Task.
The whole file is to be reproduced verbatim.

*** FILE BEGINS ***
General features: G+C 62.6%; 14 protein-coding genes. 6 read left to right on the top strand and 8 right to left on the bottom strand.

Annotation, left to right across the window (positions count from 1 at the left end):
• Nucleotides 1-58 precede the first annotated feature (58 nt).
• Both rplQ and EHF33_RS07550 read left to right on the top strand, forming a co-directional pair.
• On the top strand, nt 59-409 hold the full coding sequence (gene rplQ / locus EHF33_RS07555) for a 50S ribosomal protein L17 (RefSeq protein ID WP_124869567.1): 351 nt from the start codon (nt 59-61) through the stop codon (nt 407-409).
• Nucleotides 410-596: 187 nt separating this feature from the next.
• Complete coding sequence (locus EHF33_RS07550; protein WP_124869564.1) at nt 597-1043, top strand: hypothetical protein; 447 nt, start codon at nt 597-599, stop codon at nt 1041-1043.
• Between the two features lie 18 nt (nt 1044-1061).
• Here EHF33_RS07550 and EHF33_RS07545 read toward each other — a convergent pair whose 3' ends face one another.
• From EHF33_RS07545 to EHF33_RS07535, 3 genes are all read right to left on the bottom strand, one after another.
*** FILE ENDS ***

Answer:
General features: G+C 62.6%; 14 protein-coding genes. 6 read left to right on the top strand and 8 right to left on the bottom strand.

Annotation, left to right across the window (positions count from 1 at the left end):
• Nucleotides 1-58 precede the first annotated feature (58 nt).
• Both rplQ and EHF33_RS07550 read left to right on the top strand, forming a co-directional pair.
• On the top strand, nt 59-409 hold the full coding sequence (gene rplQ / locus EHF33_RS07555) for a 50S ribosomal protein L17 (RefSeq protein ID WP_124869567.1): 351 nt from the start codon (nt 59-61) through the stop codon (nt 407-409).
• Nucleotides 410-596: 187 nt separating this feature from the next.
• Complete coding sequence (locus EHF33_RS07550; protein WP_124869564.1) at nt 597-1043, top strand: hypothetical protein; 447 nt, start codon at nt 597-599, stop codon at nt 1041-1043.
• Between the two features lie 18 nt (nt 1044-1061).
• Here EHF33_RS07550 and EHF33_RS07545 read toward each other — a convergent pair whose 3' ends face one another.
• From EHF33_RS07545 to EHF33_RS07535, 3 genes are all read right to left on the bottom strand, one after another.